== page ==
In a recent Senate committee hearing on virtual currencies, both Jay Clayton and Christopher Giancarlo confirmed that the U.S. Securities and Exchange Commission and the U.S. Commodity Futures Trading Commission are working together to ensure effective oversight. However, regulation and oversight need to be fashioned in a way that properly addresses the new technology, says Laura Anthony of Legal & Compliance LLC.
In the Anthem data breach settlement, U.S. District Judge Lucy Koh criticized, and will most likely strike down, contract attorney fees in the $300 to $400 an hour range. That doesn’t mean everyone should stop using contract attorneys, but it does show that there are multiple things to consider before employing a contract review team, says Barry Schwartz of BIA.
Proposed amendments to the Federal Rules of Civil Procedure Rule 23, which governs class actions, are set to take effect on Dec. 1, 2018, pending approval. The amendments would significantly alter class action litigation procedure from notice to settlement, says Niki Mendoza of Garden City Group LLC.
Through a series of public statements and judicial opinions beginning with the 2015 Coinflip action and progressing to a New York federal court’s decision in McDonnell this month, the U.S. Commodity Futures Trading Commission has established itself as the primary regulator of virtual currencies, notwithstanding the absence of clear statutory authority, say Douglas Arend and Jeffry Henderson of Greenberg Traurig LLP.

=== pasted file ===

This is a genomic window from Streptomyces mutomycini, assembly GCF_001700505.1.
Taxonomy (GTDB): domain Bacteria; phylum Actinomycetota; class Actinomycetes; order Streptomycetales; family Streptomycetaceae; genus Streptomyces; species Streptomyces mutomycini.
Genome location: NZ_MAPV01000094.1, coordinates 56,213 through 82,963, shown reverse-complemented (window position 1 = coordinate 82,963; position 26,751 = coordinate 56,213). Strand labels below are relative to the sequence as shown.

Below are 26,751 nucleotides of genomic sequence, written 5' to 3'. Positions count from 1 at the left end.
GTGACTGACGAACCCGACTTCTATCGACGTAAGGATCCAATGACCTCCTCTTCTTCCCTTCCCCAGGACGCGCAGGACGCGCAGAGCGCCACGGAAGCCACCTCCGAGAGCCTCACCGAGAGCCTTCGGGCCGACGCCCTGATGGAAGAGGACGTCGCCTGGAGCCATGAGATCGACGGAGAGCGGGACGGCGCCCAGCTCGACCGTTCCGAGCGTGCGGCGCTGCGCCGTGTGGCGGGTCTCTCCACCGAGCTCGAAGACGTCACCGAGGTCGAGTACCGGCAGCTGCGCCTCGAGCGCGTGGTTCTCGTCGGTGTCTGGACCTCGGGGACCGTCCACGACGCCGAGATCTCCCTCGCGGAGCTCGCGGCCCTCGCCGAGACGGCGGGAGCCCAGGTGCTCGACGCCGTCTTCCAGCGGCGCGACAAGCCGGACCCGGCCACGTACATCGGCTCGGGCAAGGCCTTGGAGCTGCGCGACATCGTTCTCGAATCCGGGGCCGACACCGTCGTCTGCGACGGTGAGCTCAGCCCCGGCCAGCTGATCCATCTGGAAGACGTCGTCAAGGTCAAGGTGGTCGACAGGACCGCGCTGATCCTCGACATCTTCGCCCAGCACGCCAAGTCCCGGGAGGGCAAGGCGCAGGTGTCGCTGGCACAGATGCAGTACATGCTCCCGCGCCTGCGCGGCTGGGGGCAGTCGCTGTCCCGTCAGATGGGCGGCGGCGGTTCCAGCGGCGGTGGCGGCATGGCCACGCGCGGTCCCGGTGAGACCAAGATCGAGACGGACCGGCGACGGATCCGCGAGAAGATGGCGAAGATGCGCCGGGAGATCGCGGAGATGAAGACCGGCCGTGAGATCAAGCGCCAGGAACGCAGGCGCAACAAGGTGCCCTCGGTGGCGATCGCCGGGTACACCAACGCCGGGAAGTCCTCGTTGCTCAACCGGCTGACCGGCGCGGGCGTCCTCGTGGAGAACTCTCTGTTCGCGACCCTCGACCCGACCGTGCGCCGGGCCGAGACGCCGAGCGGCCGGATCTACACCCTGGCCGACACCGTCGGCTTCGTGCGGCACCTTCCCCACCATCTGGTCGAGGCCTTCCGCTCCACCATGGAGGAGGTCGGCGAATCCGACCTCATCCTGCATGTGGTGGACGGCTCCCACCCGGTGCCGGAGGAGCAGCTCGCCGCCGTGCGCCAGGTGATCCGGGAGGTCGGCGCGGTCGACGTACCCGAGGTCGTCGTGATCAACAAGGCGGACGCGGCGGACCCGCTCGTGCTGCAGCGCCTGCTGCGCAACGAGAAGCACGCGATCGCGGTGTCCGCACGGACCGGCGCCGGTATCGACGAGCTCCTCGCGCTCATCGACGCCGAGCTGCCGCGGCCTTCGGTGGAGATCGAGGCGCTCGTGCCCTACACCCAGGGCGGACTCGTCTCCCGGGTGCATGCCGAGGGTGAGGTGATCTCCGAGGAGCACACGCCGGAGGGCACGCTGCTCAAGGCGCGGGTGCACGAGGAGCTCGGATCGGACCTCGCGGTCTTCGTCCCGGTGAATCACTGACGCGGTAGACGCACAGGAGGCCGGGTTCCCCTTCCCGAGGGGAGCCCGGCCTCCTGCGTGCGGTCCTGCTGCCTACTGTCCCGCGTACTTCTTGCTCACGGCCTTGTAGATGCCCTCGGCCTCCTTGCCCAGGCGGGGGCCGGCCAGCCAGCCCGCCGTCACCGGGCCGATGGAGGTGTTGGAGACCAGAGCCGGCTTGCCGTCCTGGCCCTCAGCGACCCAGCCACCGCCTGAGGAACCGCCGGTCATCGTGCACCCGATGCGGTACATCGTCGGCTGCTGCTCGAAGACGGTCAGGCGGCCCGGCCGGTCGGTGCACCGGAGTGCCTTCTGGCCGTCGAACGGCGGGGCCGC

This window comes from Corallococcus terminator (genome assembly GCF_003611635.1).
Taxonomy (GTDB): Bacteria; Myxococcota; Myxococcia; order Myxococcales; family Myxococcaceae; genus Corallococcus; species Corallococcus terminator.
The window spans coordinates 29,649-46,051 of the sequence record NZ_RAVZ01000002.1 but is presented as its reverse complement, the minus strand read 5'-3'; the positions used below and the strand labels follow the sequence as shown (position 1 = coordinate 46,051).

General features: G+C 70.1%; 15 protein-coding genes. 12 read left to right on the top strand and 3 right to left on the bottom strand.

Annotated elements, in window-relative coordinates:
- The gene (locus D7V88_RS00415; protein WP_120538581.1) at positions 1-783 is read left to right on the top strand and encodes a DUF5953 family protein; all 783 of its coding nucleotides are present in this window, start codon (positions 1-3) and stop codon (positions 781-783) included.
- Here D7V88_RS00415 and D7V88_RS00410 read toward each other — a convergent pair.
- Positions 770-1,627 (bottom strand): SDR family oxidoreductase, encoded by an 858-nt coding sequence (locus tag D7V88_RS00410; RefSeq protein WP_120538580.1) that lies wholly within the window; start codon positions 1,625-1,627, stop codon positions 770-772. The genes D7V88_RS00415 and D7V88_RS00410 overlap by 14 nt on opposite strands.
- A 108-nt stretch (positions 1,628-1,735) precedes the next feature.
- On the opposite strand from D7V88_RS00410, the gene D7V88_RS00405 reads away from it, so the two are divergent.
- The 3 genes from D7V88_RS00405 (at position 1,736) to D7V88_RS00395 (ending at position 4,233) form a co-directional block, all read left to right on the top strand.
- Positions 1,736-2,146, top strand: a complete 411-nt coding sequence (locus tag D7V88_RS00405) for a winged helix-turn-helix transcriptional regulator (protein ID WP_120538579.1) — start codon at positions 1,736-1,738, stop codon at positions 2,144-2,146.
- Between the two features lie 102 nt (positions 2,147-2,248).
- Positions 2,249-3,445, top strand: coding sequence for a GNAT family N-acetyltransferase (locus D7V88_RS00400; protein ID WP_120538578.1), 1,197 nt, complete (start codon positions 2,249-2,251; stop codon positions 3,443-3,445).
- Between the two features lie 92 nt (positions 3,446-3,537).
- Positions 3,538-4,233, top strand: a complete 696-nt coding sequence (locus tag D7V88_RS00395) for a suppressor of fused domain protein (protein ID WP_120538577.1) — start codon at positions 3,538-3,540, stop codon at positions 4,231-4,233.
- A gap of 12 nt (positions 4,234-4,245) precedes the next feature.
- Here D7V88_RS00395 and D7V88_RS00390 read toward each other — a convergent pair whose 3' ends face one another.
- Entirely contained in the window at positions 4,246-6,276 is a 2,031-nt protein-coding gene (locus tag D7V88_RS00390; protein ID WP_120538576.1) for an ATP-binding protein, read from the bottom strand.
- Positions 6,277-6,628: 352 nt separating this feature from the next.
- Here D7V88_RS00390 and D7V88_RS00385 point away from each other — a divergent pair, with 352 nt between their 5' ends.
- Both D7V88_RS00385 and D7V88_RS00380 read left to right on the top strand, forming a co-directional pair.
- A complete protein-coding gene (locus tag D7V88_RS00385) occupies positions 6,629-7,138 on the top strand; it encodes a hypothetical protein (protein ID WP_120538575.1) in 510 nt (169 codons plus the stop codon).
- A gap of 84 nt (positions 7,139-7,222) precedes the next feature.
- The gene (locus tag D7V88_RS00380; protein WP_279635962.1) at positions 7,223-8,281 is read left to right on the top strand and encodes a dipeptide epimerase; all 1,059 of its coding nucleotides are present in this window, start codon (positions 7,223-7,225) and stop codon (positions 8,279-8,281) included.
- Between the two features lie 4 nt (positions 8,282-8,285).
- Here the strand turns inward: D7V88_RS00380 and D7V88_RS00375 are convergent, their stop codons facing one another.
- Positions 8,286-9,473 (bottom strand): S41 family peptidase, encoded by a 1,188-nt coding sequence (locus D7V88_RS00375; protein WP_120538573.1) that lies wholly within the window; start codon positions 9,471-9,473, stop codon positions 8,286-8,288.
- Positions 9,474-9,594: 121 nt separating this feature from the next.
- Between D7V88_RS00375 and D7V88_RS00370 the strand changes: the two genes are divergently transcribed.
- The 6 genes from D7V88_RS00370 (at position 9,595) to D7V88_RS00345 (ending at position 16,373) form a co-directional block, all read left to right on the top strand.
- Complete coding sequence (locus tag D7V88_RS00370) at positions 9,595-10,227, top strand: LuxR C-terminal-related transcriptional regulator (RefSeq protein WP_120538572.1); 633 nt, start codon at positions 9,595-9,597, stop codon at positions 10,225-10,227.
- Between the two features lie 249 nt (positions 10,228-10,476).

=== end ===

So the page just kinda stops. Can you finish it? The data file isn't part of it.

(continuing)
Venmo’s settlement with the Federal Trade Commission over privacy concerns should serve as a cautionary tale for all software and application development companies that are seeking to create innovative and user-friendly products, says Jason Sarfati of Joseph Greenwald & Laake PA.
As financial services and fintech firms seek to reduce their vulnerability to cyberattacks and mitigate against regulatory and litigation exposure, one key inquiry is the extent to which a company’s cybersecurity controls are consistent with industry best practices. In this regard, a recent report from the World Economic Forum provides a valuable reference point, say Rishi Zutshi and April Collaku of Cleary Gottlieb Steen & Hamilton LLP.
Although much attention has been paid to the U.S. Securities and Exchange Commission’s actions in the initial coin offering space, little thought has been given to the applicability of New York’s own securities fraud statute. That could be a serious oversight, says Daniel Alter of Murphy & McGonigle PC.
There's no reason for limiting unbundled legal services to family law or even pro se litigants. Wider adoption, especially by litigators, presents an opportunity to correct law's distribution and pricing problem, to make justice practically available to all, and to dethrone litigation as the "sport of kings," says New York-based trial lawyer David Wallace.